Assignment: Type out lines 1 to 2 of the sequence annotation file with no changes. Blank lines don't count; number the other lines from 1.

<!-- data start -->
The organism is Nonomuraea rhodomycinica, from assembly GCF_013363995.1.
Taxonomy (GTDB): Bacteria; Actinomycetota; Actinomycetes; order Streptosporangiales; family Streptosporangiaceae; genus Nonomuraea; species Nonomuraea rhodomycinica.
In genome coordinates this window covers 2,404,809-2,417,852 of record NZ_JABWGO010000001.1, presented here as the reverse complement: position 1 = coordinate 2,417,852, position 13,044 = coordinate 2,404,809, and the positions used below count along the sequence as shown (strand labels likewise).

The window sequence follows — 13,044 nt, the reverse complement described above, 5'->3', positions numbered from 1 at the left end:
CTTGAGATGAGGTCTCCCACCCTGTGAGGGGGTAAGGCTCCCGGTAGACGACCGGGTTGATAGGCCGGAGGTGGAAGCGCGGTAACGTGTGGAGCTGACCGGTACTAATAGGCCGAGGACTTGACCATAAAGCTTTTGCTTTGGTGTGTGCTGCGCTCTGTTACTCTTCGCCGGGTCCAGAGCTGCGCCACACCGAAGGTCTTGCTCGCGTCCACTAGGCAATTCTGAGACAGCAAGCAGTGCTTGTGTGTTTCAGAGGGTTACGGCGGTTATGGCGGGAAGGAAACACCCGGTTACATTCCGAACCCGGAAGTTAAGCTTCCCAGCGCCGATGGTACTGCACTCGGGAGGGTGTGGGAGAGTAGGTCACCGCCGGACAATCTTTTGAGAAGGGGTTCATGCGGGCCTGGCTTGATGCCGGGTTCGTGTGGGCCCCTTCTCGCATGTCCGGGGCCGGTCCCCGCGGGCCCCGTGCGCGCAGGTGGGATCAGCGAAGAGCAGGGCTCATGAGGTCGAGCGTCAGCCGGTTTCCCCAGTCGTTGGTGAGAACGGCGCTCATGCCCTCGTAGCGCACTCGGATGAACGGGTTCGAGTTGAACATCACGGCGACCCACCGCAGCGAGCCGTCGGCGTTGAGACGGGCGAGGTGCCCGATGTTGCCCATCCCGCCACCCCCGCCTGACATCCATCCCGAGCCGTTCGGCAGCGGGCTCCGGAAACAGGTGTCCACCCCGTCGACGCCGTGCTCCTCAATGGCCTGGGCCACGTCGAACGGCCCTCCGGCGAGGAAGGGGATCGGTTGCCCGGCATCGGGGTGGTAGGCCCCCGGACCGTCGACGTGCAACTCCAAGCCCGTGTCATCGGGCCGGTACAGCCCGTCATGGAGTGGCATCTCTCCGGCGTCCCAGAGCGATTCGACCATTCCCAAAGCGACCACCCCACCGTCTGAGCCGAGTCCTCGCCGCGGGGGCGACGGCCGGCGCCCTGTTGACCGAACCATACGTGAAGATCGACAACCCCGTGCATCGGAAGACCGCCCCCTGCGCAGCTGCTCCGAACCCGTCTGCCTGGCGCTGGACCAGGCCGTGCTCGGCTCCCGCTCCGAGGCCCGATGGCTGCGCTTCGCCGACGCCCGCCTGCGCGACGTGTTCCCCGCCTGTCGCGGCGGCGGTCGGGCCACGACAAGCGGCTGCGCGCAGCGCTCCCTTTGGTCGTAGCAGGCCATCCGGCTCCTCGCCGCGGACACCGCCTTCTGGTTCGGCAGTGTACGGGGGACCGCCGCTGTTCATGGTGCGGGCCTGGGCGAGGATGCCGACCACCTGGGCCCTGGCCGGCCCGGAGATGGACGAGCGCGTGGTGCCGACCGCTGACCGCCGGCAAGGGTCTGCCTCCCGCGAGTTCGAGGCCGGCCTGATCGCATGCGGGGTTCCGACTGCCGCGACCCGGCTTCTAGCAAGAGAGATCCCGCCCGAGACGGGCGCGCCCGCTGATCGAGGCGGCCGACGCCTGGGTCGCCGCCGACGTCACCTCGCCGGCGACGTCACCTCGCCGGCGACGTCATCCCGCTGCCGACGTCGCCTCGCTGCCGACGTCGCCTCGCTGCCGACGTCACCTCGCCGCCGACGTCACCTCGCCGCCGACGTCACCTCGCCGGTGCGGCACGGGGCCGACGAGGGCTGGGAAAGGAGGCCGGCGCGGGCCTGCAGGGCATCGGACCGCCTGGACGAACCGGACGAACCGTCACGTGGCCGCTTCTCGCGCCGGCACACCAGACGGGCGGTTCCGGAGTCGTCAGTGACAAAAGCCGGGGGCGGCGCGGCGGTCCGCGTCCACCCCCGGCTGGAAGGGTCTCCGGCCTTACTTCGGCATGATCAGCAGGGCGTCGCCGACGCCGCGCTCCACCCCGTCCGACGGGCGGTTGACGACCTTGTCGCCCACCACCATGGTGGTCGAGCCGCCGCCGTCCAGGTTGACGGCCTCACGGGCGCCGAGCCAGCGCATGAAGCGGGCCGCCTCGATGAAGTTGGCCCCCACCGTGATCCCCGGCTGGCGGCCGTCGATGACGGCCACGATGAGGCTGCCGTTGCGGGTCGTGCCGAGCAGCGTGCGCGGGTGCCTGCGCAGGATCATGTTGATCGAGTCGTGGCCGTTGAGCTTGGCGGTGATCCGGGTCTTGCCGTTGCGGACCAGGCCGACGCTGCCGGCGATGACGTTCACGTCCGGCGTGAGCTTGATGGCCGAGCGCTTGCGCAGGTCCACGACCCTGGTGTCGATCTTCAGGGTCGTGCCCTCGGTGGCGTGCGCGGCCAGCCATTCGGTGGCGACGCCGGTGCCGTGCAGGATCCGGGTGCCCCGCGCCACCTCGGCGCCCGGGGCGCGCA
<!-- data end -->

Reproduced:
The organism is Nonomuraea rhodomycinica, from assembly GCF_013363995.1.
Taxonomy (GTDB): Bacteria; Actinomycetota; Actinomycetes; order Streptosporangiales; family Streptosporangiaceae; genus Nonomuraea; species Nonomuraea rhodomycinica.